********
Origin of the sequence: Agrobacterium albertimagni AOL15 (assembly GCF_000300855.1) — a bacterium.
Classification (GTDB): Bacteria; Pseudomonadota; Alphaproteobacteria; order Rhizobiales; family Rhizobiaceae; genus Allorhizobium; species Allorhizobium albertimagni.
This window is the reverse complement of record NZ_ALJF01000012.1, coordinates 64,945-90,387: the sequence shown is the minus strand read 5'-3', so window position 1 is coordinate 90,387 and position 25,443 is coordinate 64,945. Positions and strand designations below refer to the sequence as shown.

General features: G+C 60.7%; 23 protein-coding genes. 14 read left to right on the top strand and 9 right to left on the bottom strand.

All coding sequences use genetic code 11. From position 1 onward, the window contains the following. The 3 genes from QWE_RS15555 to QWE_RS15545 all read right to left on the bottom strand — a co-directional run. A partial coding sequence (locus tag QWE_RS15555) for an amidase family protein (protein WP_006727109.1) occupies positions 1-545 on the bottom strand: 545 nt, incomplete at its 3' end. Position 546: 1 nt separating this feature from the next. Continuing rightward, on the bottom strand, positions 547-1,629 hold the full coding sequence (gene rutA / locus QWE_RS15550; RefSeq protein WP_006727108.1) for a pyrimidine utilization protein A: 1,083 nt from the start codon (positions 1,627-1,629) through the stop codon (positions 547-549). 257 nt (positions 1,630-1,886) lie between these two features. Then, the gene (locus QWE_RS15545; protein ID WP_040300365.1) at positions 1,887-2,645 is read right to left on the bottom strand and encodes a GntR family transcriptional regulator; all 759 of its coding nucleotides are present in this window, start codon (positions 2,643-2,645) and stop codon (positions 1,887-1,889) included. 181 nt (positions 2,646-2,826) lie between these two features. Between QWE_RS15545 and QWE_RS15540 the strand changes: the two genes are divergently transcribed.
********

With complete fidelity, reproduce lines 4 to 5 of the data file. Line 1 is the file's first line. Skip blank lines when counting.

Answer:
General features: G+C 60.7%; 23 protein-coding genes. 14 read left to right on the top strand and 9 right to left on the bottom strand.

All coding sequences use genetic code 11. From position 1 onward, the window contains the following. The 3 genes from QWE_RS15555 to QWE_RS15545 all read right to left on the bottom strand — a co-directional run. A partial coding sequence (locus tag QWE_RS15555) for an amidase family protein (protein WP_006727109.1) occupies positions 1-545 on the bottom strand: 545 nt, incomplete at its 3' end. Position 546: 1 nt separating this feature from the next. Continuing rightward, on the bottom strand, positions 547-1,629 hold the full coding sequence (gene rutA / locus QWE_RS15550; RefSeq protein WP_006727108.1) for a pyrimidine utilization protein A: 1,083 nt from the start codon (positions 1,627-1,629) through the stop codon (positions 547-549). 257 nt (positions 1,630-1,886) lie between these two features. Then, the gene (locus QWE_RS15545; protein ID WP_040300365.1) at positions 1,887-2,645 is read right to left on the bottom strand and encodes a GntR family transcriptional regulator; all 759 of its coding nucleotides are present in this window, start codon (positions 2,643-2,645) and stop codon (positions 1,887-1,889) included. 181 nt (positions 2,646-2,826) lie between these two features. Between QWE_RS15545 and QWE_RS15540 the strand changes: the two genes are divergently transcribed.